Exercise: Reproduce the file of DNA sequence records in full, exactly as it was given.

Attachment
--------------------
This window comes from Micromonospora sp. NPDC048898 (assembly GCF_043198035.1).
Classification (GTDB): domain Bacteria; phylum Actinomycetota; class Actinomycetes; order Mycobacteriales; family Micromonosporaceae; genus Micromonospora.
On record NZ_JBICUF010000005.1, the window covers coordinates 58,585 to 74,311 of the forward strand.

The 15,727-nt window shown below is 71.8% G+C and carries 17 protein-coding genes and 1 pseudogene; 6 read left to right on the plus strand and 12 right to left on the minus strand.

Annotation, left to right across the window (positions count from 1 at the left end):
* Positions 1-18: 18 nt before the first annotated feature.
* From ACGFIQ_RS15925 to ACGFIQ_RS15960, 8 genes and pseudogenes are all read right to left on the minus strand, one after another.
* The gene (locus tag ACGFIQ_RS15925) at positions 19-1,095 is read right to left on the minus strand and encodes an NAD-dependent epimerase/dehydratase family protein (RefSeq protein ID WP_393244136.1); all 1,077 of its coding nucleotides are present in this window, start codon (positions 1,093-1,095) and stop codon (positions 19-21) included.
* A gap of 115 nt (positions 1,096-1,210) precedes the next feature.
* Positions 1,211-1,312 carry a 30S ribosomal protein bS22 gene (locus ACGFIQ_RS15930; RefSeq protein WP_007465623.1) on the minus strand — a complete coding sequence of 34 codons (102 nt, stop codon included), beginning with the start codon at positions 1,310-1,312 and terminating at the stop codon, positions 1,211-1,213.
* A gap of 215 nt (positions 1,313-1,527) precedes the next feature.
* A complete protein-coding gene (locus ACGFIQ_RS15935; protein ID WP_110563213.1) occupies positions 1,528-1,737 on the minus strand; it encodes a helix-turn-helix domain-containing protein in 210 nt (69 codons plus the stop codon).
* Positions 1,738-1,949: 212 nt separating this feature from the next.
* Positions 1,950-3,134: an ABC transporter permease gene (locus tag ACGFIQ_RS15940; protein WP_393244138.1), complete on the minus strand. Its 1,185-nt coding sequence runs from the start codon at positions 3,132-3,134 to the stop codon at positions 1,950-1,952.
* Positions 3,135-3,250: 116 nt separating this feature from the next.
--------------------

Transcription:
This window comes from Micromonospora sp. NPDC048898 (assembly GCF_043198035.1).
Classification (GTDB): domain Bacteria; phylum Actinomycetota; class Actinomycetes; order Mycobacteriales; family Micromonosporaceae; genus Micromonospora.
On record NZ_JBICUF010000005.1, the window covers coordinates 58,585 to 74,311 of the forward strand.

The 15,727-nt window shown below is 71.8% G+C and carries 17 protein-coding genes and 1 pseudogene; 6 read left to right on the plus strand and 12 right to left on the minus strand.

Annotation, left to right across the window (positions count from 1 at the left end):
* Positions 1-18: 18 nt before the first annotated feature.
* From ACGFIQ_RS15925 to ACGFIQ_RS15960, 8 genes and pseudogenes are all read right to left on the minus strand, one after another.
* The gene (locus tag ACGFIQ_RS15925) at positions 19-1,095 is read right to left on the minus strand and encodes an NAD-dependent epimerase/dehydratase family protein (RefSeq protein ID WP_393244136.1); all 1,077 of its coding nucleotides are present in this window, start codon (positions 1,093-1,095) and stop codon (positions 19-21) included.
* A gap of 115 nt (positions 1,096-1,210) precedes the next feature.
* Positions 1,211-1,312 carry a 30S ribosomal protein bS22 gene (locus ACGFIQ_RS15930; RefSeq protein WP_007465623.1) on the minus strand — a complete coding sequence of 34 codons (102 nt, stop codon included), beginning with the start codon at positions 1,310-1,312 and terminating at the stop codon, positions 1,211-1,213.
* A gap of 215 nt (positions 1,313-1,527) precedes the next feature.
* A complete protein-coding gene (locus ACGFIQ_RS15935; protein ID WP_110563213.1) occupies positions 1,528-1,737 on the minus strand; it encodes a helix-turn-helix domain-containing protein in 210 nt (69 codons plus the stop codon).
* Positions 1,738-1,949: 212 nt separating this feature from the next.
* Positions 1,950-3,134: an ABC transporter permease gene (locus tag ACGFIQ_RS15940; protein WP_393244138.1), complete on the minus strand. Its 1,185-nt coding sequence runs from the start codon at positions 3,132-3,134 to the stop codon at positions 1,950-1,952.
* Positions 3,135-3,250: 116 nt separating this feature from the next.